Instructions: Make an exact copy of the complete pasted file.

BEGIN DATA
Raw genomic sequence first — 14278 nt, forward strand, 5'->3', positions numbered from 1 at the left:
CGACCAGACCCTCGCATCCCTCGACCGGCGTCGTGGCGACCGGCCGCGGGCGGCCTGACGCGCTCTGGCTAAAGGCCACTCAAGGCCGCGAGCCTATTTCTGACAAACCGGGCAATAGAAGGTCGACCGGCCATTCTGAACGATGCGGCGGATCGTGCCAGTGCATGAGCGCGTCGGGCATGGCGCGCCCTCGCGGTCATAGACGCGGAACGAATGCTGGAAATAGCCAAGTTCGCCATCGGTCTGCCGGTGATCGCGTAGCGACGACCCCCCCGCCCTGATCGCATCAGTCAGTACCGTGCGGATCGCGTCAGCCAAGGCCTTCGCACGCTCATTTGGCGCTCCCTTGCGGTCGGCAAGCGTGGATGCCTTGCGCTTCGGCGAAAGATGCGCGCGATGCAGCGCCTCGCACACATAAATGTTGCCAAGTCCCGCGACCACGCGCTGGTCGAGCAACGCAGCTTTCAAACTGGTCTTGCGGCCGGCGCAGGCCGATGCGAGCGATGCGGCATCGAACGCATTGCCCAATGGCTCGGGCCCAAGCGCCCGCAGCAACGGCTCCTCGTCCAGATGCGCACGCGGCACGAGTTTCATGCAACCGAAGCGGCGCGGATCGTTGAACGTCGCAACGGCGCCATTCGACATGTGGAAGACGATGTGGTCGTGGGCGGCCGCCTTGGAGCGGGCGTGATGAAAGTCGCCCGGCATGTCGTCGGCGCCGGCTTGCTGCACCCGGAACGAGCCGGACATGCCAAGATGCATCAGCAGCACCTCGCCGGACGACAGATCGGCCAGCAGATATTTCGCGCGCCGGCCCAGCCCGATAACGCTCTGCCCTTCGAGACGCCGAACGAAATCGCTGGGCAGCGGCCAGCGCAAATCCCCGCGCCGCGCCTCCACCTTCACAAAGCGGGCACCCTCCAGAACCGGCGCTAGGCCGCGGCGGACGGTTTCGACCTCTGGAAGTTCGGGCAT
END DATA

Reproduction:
Raw genomic sequence first — 14278 nt, forward strand, 5'->3', positions numbered from 1 at the left:
CGACCAGACCCTCGCATCCCTCGACCGGCGTCGTGGCGACCGGCCGCGGGCGGCCTGACGCGCTCTGGCTAAAGGCCACTCAAGGCCGCGAGCCTATTTCTGACAAACCGGGCAATAGAAGGTCGACCGGCCATTCTGAACGATGCGGCGGATCGTGCCAGTGCATGAGCGCGTCGGGCATGGCGCGCCCTCGCGGTCATAGACGCGGAACGAATGCTGGAAATAGCCAAGTTCGCCATCGGTCTGCCGGTGATCGCGTAGCGACGACCCCCCCGCCCTGATCGCATCAGTCAGTACCGTGCGGATCGCGTCAGCCAAGGCCTTCGCACGCTCATTTGGCGCTCCCTTGCGGTCGGCAAGCGTGGATGCCTTGCGCTTCGGCGAAAGATGCGCGCGATGCAGCGCCTCGCACACATAAATGTTGCCAAGTCCCGCGACCACGCGCTGGTCGAGCAACGCAGCTTTCAAACTGGTCTTGCGGCCGGCGCAGGCCGATGCGAGCGATGCGGCATCGAACGCATTGCCCAATGGCTCGGGCCCAAGCGCCCGCAGCAACGGCTCCTCGTCCAGATGCGCACGCGGCACGAGTTTCATGCAACCGAAGCGGCGCGGATCGTTGAACGTCGCAACGGCGCCATTCGACATGTGGAAGACGATGTGGTCGTGGGCGGCCGCCTTGGAGCGGGCGTGATGAAAGTCGCCCGGCATGTCGTCGGCGCCGGCTTGCTGCACCCGGAACGAGCCGGACATGCCAAGATGCATCAGCAGCACCTCGCCGGACGACAGATCGGCCAGCAGATATTTCGCGCGCCGGCCCAGCCCGATAACGCTCTGCCCTTCGAGACGCCGAACGAAATCGCTGGGCAGCGGCCAGCGCAAATCCCCGCGCCGCGCCTCCACCTTCACAAAGCGGGCACCCTCCAGAACCGGCGCTAGGCCGCGGCGGACGGTTTCGACCTCTGGAAGTTCGGGCAT